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Denosumab is the first RANK (receptor activator of nuclear factor kappa-B) ligand inhibitor to receive FDA approval. Denosumab binds to the transmembrane or soluble protein, RANKL, and prevents the activation of the RANK receptor. This essentially inhibits osteoclast formation, function and survival and decreases bone resorption while increasing bone mass and strength in the cortical and trabecular bone. Prolia (denosumab) was FDA approved in June 2010 for the treatment of postmenopausal women with osteoporosis at high risk for fracture or in patients who have failed or are intolerant to other osteoporosis therapy. In November 2010, FDA approved Xgeva (denosumab) for the prevention of skeletal-related events in patients with bone metastases from solid tumors. In September 2011, the FDA approved two new indications for Prolia: as a treatment to increase bone mass in women at high risk for fracture receiving adjuvant aromatase inhibitor therapy for breast cancer and as a treatment to increase bone mass in men at high risk for fracture receiving androgen deprivation therapy for non-metastatic prostate cancer. In June 2015, the Warnings and Precautions section in the prescribing information was updated for both Prolia and Xgeva; Prolia to include the risk of hypocalcemia and osteonecrosis of the jaw and Xgeva to include the risk of musculoskeletal pain. In January 2018, the FDA approved a new indication for Xgeva: prevention of skeletal-related events in patients with multiple myeloma and in patients with bone metastases from solid tumors. Also in January 2018, the Warnings and Precautions section in the prescribing information was updated for Xgeva to include risk of embryo-fetal toxicity.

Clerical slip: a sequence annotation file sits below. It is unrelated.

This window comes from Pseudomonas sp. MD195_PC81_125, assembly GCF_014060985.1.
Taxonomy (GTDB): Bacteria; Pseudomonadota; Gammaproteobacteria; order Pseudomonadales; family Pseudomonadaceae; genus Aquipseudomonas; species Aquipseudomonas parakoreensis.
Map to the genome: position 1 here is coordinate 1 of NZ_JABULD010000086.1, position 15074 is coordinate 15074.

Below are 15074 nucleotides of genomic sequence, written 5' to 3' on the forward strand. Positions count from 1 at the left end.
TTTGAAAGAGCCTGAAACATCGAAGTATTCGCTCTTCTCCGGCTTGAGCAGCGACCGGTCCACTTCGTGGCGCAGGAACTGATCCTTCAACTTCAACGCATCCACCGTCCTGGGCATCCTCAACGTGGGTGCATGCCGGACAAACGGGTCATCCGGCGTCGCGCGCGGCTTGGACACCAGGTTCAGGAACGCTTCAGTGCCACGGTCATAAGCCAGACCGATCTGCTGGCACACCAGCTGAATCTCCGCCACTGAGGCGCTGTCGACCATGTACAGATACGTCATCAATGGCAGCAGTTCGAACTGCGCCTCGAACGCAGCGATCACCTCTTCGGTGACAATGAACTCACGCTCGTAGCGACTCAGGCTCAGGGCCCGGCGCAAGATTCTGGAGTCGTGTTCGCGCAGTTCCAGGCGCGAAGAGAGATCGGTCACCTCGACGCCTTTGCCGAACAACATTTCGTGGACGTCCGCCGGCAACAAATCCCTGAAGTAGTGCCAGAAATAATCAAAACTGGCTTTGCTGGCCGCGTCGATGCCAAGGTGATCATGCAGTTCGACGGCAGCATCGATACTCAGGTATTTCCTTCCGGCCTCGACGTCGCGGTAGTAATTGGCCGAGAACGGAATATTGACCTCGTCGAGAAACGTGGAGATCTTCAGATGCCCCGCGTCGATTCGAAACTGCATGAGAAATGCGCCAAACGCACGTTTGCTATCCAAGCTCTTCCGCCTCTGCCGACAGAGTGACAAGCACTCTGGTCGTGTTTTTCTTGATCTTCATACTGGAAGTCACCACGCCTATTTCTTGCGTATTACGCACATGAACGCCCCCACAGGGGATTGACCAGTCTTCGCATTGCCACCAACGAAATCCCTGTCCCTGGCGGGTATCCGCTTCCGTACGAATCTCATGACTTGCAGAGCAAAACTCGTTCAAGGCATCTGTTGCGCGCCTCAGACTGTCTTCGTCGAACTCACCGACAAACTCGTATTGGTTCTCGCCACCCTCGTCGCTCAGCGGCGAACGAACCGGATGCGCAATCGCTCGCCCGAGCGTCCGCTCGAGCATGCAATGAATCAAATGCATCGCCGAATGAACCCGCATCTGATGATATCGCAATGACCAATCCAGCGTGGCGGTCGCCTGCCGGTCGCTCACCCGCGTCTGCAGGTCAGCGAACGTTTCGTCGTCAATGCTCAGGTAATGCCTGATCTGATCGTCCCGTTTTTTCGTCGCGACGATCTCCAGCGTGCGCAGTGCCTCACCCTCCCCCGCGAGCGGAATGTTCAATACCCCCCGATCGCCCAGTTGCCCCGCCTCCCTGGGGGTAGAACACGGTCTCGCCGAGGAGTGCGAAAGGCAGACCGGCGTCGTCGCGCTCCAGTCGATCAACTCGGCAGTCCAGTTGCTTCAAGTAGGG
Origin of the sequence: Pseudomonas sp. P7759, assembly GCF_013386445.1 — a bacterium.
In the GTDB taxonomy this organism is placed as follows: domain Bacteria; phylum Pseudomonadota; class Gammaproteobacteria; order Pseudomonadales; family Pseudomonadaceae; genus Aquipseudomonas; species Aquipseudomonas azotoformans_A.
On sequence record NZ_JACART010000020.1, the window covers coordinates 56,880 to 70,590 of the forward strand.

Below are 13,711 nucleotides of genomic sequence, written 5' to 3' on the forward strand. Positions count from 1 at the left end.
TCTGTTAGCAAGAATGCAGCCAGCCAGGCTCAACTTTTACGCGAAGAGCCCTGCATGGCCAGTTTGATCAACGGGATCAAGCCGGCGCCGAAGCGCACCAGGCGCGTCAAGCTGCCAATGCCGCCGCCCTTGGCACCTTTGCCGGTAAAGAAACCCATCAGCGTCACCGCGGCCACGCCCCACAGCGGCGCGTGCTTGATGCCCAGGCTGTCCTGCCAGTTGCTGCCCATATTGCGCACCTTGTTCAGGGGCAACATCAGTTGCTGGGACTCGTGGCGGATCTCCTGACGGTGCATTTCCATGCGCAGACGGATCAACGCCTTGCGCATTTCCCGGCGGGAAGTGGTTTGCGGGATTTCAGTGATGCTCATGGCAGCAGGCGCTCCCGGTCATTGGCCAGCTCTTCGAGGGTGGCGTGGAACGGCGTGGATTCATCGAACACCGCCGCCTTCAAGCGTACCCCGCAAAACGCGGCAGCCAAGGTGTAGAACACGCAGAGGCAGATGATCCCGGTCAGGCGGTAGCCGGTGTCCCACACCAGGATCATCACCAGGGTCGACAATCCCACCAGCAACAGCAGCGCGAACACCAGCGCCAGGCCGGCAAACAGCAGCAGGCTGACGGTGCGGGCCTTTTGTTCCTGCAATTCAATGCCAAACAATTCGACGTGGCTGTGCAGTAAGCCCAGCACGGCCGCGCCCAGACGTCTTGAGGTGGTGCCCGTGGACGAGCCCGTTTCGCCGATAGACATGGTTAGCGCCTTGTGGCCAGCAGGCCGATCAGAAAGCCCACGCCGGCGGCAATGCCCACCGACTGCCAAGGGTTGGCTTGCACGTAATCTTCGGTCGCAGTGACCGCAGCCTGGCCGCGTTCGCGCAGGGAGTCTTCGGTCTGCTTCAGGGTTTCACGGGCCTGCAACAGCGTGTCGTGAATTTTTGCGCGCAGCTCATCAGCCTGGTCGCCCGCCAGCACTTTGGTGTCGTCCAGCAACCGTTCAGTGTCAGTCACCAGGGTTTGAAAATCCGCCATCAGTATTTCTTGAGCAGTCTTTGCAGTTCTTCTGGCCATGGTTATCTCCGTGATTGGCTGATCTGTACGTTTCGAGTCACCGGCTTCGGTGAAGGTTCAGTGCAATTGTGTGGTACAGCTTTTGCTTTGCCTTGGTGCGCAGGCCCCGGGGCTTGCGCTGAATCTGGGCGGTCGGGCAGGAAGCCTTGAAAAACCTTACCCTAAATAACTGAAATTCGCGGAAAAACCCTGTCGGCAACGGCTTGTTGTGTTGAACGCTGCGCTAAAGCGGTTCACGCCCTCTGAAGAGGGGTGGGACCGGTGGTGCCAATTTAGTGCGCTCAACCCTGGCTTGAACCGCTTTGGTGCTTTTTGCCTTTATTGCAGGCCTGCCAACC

For Prolia: An international, randomized, double-blind Phase III study was conducted in 7,868 patients to assess the safety and efficacy of denosumab in the reduction of fracture risk in postmenopausal subjects with osteoporosis. Patients were women between the ages of 60-90 years with a bone mineral density T score of < -2.5 at the lumbar spine or total hip. Patients were excluded if they had conditions that influence bone metabolism or had taken oral bisphosphonates for more than 3 years. If patients took bisphosphonates for less than 3 years, they were eligible after 12 months without treatment. Other exclusion criteria were if patients had used intravenous bisphosphonates, fluoride, or strontium for osteoporosis within the past 5 years or use of parathyroid hormone or its derivatives, corticosteroids, systemic hormone-replacement therapy, selective estrogen-receptor modulators, or tibolone, calcitonin, or calcitriol within 6 weeks before study enrollment. Patients were randomized to receive either denosumab 60 mg (n= 3,902) or placebo (3,906) subcutaneously every 6 months. The primary endpoint was the reduction in the number of new vertebral fractures at 36 months and the secondary endpoints involved assessment of time to first non-vertebral and first hip fractures. On an annual basis, lateral spine radiographs were taken and assessed for new vertebral fractures by a semi-quantitative grading scale. A new vertebral fracture was defined as an increase of at least 1 grade in a vertebral body that was normal at baseline. Denosumab reduced the risk of new radiographic vertebral fracture with a cumulative incidence of 2.3% in the denosumab group vs. 7.2% in the placebo group (RR: 0.32, CI: 0.26-0.41). Denosumab reduced the risk of nonvertebral fracture with a cumulative incidence of 6.5% in the denosumab group vs. 8.0% in the placebo group and reduced the risk of hip fracture with a cumulative incidence of 0.7% in the denosumab group vs. 1.2% in the placebo group. The incidence of adverse events did not differ between the denosumab and placebo-treated group( 92.8% and 93.1%, respectively). Based on the pivotal study, the incidence of new vertebral fracture (primary endpoint), bone density and markers of bone turnover were all measured at different time points (baseline, 6, 12, 18, 24, 30 or 36 months) during the 36-month treatment timeframe. The incidence of new vertebral fracture was about 0.75% with denosumab vs. 2% in the placebo-treatment group during 0-12 months of therapy, 0.5% with denosumab vs. 3% in the placebo group during 12-24 months of therapy and 3% incidence with denosumab vs. 0.80% in the placebo group during 24-36 months of therapy. The 36-month cumulative incidence of a new radiographic vertebral fracture was 2.3% in the desonumab group and 7.2% in the placebo group, with a risk reduction of 68% (p<0.001). The reduction of risk of nonvertebral fracture had a cumulative incidence of 6.5% in the denosumab group vs. 8% in the placebo group (HR: 0.80, CI: 0.67-0.95, p = 0.01). In comparison to placebo, the patients in the denosumab group had a relative increase of 9.2% in bone mineral density at the lumbar spine and 6% at the total hip. Denosumab also decreased serum C-telopeptide levels by 86% at 1 month and by 72% before treatment was administered by 6 months and by 72% at 36 months. At the same time points, the levels of PINP (bone formation marker) were 18%, 50%, and 76% below those of placebo, respectively.